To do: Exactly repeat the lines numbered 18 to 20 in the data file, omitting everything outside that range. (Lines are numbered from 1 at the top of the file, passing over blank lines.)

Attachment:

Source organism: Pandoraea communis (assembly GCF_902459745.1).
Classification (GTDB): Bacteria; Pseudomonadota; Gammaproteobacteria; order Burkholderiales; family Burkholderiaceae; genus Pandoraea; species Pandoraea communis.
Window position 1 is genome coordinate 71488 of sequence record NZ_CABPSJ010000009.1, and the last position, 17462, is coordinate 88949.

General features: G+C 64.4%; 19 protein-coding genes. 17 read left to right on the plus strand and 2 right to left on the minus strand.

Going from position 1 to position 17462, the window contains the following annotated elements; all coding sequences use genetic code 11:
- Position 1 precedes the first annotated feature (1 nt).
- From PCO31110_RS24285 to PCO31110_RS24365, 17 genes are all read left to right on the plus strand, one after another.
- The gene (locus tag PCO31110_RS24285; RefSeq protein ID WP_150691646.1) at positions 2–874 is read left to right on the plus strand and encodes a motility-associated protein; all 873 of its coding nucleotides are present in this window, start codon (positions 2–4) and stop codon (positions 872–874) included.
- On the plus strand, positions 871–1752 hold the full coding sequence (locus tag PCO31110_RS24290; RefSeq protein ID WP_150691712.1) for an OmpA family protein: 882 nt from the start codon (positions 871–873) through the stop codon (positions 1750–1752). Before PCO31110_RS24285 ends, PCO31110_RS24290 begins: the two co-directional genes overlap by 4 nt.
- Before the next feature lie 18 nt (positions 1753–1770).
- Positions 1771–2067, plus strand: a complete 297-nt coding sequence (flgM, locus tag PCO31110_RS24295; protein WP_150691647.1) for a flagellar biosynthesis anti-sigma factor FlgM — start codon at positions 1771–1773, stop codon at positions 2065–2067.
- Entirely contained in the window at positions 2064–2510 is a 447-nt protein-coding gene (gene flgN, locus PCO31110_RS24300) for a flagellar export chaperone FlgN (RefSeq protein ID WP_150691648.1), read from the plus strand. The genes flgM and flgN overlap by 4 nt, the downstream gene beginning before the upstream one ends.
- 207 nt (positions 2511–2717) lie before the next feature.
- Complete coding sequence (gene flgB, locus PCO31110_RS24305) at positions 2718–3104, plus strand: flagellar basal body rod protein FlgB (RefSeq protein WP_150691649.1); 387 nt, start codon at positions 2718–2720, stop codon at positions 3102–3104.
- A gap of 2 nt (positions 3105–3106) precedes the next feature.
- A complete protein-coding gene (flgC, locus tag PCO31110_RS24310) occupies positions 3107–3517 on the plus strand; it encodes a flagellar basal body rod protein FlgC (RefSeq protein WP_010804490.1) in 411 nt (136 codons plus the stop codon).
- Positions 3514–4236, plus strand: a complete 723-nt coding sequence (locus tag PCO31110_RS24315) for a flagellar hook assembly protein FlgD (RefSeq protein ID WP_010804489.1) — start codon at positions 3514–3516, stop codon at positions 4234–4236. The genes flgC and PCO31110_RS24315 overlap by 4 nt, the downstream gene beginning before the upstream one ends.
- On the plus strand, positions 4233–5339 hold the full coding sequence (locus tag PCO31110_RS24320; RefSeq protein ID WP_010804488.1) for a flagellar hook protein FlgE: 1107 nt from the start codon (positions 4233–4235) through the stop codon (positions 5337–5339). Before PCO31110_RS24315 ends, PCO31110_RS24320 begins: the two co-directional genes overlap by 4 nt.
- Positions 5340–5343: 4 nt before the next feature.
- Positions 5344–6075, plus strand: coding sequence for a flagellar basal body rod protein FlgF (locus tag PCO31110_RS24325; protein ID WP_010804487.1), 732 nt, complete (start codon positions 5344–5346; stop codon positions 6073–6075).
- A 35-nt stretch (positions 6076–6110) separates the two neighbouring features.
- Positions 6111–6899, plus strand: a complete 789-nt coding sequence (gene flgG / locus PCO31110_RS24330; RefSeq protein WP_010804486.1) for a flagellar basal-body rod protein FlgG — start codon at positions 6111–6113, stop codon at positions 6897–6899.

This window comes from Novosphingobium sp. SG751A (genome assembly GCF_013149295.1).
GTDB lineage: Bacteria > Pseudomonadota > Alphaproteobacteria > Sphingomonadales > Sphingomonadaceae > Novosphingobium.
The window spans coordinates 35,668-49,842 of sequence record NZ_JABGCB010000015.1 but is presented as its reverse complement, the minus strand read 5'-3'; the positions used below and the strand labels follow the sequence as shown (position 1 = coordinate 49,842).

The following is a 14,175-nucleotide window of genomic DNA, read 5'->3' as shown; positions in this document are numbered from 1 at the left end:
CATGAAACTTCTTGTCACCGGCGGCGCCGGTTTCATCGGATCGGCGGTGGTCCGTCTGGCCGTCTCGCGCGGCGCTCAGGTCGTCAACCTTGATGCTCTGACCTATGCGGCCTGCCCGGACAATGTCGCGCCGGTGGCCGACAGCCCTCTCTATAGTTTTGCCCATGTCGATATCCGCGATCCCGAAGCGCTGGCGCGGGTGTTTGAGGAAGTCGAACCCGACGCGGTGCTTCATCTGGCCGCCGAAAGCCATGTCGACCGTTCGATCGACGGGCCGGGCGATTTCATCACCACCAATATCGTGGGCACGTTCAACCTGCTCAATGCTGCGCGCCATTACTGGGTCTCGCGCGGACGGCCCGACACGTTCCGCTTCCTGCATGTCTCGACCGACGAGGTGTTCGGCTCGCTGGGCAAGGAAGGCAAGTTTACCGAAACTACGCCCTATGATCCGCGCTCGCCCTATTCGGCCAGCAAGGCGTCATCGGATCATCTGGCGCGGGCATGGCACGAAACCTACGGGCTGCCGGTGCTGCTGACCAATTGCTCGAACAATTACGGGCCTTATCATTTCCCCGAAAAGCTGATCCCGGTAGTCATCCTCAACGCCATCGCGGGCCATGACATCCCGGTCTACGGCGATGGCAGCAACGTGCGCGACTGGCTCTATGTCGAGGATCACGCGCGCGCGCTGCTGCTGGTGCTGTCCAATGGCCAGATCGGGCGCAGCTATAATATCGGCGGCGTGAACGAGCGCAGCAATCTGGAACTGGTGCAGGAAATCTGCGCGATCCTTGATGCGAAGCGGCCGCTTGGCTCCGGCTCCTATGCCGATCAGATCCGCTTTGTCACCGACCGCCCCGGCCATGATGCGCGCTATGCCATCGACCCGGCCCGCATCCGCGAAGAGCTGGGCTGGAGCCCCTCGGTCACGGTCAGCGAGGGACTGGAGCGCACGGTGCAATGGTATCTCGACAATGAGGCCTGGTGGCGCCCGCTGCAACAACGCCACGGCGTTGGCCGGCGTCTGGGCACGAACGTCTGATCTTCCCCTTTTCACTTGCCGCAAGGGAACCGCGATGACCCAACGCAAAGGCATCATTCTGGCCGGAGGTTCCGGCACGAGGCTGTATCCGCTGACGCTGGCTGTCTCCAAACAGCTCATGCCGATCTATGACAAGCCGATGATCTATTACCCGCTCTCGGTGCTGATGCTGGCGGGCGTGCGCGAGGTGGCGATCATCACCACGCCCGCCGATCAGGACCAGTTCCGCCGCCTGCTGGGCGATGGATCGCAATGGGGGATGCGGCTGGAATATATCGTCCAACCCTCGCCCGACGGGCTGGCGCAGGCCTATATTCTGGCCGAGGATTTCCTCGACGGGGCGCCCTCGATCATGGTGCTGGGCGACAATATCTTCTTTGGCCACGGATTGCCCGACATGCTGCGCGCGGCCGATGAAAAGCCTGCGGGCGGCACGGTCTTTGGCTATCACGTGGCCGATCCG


- On the plus strand, positions 4233–5339 hold the full coding sequence (locus tag PCO31110_RS24320; RefSeq protein ID WP_010804488.1) for a flagellar hook protein FlgE: 1107 nt from the start codon (positions 4233–4235) through the stop codon (positions 5337–5339). Before PCO31110_RS24315 ends, PCO31110_RS24320 begins: the two co-directional genes overlap by 4 nt.
- Positions 5340–5343: 4 nt before the next feature.
- Positions 5344–6075, plus strand: coding sequence for a flagellar basal body rod protein FlgF (locus tag PCO31110_RS24325; protein ID WP_010804487.1), 732 nt, complete (start codon positions 5344–5346; stop codon positions 6073–6075).